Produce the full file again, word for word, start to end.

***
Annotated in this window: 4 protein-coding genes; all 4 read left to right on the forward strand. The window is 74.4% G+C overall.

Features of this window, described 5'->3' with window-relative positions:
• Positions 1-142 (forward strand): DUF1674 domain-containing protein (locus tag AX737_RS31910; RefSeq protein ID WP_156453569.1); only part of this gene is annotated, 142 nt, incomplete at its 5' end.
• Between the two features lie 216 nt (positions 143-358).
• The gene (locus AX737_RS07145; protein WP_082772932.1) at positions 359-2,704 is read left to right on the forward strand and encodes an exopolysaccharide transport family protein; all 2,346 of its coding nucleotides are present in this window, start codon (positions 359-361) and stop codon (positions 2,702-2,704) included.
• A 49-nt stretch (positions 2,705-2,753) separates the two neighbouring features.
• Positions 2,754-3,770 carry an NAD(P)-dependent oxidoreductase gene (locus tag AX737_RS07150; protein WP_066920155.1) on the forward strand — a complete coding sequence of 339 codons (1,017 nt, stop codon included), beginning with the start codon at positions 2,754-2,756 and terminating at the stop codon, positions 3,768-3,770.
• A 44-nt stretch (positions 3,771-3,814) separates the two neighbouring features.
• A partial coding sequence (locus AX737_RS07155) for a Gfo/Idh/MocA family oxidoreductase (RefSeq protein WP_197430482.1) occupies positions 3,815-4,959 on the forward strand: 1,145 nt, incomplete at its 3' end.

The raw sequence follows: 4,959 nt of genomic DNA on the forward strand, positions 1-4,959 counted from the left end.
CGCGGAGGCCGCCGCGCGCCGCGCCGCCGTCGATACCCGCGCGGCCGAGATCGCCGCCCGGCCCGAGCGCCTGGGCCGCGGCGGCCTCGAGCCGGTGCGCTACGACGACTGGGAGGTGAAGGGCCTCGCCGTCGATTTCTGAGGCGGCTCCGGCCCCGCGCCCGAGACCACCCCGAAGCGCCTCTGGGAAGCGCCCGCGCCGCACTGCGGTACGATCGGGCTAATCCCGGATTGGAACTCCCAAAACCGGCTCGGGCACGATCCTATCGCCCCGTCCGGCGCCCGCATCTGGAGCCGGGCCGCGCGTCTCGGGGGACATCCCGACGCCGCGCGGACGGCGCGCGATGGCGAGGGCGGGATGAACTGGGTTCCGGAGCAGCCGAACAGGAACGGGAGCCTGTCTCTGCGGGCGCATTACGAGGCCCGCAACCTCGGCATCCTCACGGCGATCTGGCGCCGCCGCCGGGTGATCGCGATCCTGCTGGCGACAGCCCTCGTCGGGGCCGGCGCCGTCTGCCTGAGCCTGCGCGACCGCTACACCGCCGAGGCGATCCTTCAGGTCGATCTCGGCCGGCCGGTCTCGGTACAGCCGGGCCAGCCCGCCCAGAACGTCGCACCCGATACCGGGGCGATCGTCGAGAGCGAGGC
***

Annotated in this window: 4 protein-coding genes; all 4 read left to right on the forward strand. The window is 74.4% G+C overall.

Features of this window, described 5'->3' with window-relative positions:
• Positions 1-142 (forward strand): DUF1674 domain-containing protein (locus tag AX737_RS31910; RefSeq protein ID WP_156453569.1); only part of this gene is annotated, 142 nt, incomplete at its 5' end.
• Between the two features lie 216 nt (positions 143-358).
• The gene (locus AX737_RS07145; protein WP_082772932.1) at positions 359-2,704 is read left to right on the forward strand and encodes an exopolysaccharide transport family protein; all 2,346 of its coding nucleotides are present in this window, start codon (positions 359-361) and stop codon (positions 2,702-2,704) included.
• A 49-nt stretch (positions 2,705-2,753) separates the two neighbouring features.
• Positions 2,754-3,770 carry an NAD(P)-dependent oxidoreductase gene (locus tag AX737_RS07150; protein WP_066920155.1) on the forward strand — a complete coding sequence of 339 codons (1,017 nt, stop codon included), beginning with the start codon at positions 2,754-2,756 and terminating at the stop codon, positions 3,768-3,770.
• A 44-nt stretch (positions 3,771-3,814) separates the two neighbouring features.
• A partial coding sequence (locus AX737_RS07155) for a Gfo/Idh/MocA family oxidoreductase (RefSeq protein WP_197430482.1) occupies positions 3,815-4,959 on the forward strand: 1,145 nt, incomplete at its 3' end.

The raw sequence follows: 4,959 nt of genomic DNA on the forward strand, positions 1-4,959 counted from the left end.
CGCGGAGGCCGCCGCGCGCCGCGCCGCCGTCGATACCCGCGCGGCCGAGATCGCCGCCCGGCCCGAGCGCCTGGGCCGCGGCGGCCTCGAGCCGGTGCGCTACGACGACTGGGAGGTGAAGGGCCTCGCCGTCGATTTCTGAGGCGGCTCCGGCCCCGCGCCCGAGACCACCCCGAAGCGCCTCTGGGAAGCGCCCGCGCCGCACTGCGGTACGATCGGGCTAATCCCGGATTGGAACTCCCAAAACCGGCTCGGGCACGATCCTATCGCCCCGTCCGGCGCCCGCATCTGGAGCCGGGCCGCGCGTCTCGGGGGACATCCCGACGCCGCGCGGACGGCGCGCGATGGCGAGGGCGGGATGAACTGGGTTCCGGAGCAGCCGAACAGGAACGGGAGCCTGTCTCTGCGGGCGCATTACGAGGCCCGCAACCTCGGCATCCTCACGGCGATCTGGCGCCGCCGCCGGGTGATCGCGATCCTGCTGGCGACAGCCCTCGTCGGGGCCGGCGCCGTCTGCCTGAGCCTGCGCGACCGCTACACCGCCGAGGCGATCCTTCAGGTCGATCTCGGCCGGCCGGTCTCGGTACAGCCGGGCCAGCCCGCCCAGAACGTCGCACCCGATACCGGGGCGATCGTCGAGAGCGAGGC